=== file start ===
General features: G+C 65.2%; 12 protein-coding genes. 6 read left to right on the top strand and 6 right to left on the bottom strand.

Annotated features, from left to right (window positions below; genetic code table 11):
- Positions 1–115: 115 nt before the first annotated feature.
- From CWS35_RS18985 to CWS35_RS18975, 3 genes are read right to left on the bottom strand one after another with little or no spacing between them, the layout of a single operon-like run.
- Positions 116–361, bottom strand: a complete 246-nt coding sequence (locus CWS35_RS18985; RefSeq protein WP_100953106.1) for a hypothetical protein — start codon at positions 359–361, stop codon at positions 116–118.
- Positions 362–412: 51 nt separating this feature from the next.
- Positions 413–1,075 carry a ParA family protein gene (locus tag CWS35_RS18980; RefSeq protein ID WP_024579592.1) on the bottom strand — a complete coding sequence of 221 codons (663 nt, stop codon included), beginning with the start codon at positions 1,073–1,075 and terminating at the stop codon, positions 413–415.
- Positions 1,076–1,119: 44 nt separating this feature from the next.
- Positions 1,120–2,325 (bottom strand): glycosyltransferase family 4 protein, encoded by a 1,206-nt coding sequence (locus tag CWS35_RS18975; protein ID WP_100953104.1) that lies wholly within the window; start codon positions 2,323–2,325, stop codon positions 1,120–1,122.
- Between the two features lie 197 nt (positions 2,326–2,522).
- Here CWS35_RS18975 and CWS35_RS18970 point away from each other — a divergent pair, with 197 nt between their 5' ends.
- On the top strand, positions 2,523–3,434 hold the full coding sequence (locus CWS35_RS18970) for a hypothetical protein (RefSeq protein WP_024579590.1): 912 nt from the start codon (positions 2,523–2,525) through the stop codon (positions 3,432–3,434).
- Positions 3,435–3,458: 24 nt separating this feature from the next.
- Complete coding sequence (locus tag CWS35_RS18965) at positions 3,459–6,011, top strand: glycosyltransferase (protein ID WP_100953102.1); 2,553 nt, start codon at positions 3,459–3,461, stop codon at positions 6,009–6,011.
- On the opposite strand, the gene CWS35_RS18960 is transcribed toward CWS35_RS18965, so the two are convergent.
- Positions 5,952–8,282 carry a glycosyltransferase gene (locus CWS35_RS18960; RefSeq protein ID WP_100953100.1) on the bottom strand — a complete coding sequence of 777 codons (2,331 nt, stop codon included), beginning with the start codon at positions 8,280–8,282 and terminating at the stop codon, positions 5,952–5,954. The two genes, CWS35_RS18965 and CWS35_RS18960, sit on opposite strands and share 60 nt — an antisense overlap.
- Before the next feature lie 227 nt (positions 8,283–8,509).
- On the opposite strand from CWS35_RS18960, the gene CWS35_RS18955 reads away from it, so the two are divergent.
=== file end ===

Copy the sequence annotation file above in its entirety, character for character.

General features: G+C 65.2%; 12 protein-coding genes. 6 read left to right on the top strand and 6 right to left on the bottom strand.

Annotated features, from left to right (window positions below; genetic code table 11):
- Positions 1–115: 115 nt before the first annotated feature.
- From CWS35_RS18985 to CWS35_RS18975, 3 genes are read right to left on the bottom strand one after another with little or no spacing between them, the layout of a single operon-like run.
- Positions 116–361, bottom strand: a complete 246-nt coding sequence (locus CWS35_RS18985; RefSeq protein WP_100953106.1) for a hypothetical protein — start codon at positions 359–361, stop codon at positions 116–118.
- Positions 362–412: 51 nt separating this feature from the next.
- Positions 413–1,075 carry a ParA family protein gene (locus tag CWS35_RS18980; RefSeq protein ID WP_024579592.1) on the bottom strand — a complete coding sequence of 221 codons (663 nt, stop codon included), beginning with the start codon at positions 1,073–1,075 and terminating at the stop codon, positions 413–415.
- Positions 1,076–1,119: 44 nt separating this feature from the next.
- Positions 1,120–2,325 (bottom strand): glycosyltransferase family 4 protein, encoded by a 1,206-nt coding sequence (locus tag CWS35_RS18975; protein ID WP_100953104.1) that lies wholly within the window; start codon positions 2,323–2,325, stop codon positions 1,120–1,122.
- Between the two features lie 197 nt (positions 2,326–2,522).
- Here CWS35_RS18975 and CWS35_RS18970 point away from each other — a divergent pair, with 197 nt between their 5' ends.
- On the top strand, positions 2,523–3,434 hold the full coding sequence (locus CWS35_RS18970) for a hypothetical protein (RefSeq protein WP_024579590.1): 912 nt from the start codon (positions 2,523–2,525) through the stop codon (positions 3,432–3,434).
- Positions 3,435–3,458: 24 nt separating this feature from the next.
- Complete coding sequence (locus tag CWS35_RS18965) at positions 3,459–6,011, top strand: glycosyltransferase (protein ID WP_100953102.1); 2,553 nt, start codon at positions 3,459–3,461, stop codon at positions 6,009–6,011.
- On the opposite strand, the gene CWS35_RS18960 is transcribed toward CWS35_RS18965, so the two are convergent.
- Positions 5,952–8,282 carry a glycosyltransferase gene (locus CWS35_RS18960; RefSeq protein ID WP_100953100.1) on the bottom strand — a complete coding sequence of 777 codons (2,331 nt, stop codon included), beginning with the start codon at positions 8,280–8,282 and terminating at the stop codon, positions 5,952–5,954. The two genes, CWS35_RS18965 and CWS35_RS18960, sit on opposite strands and share 60 nt — an antisense overlap.
- Before the next feature lie 227 nt (positions 8,283–8,509).
- On the opposite strand from CWS35_RS18960, the gene CWS35_RS18955 reads away from it, so the two are divergent.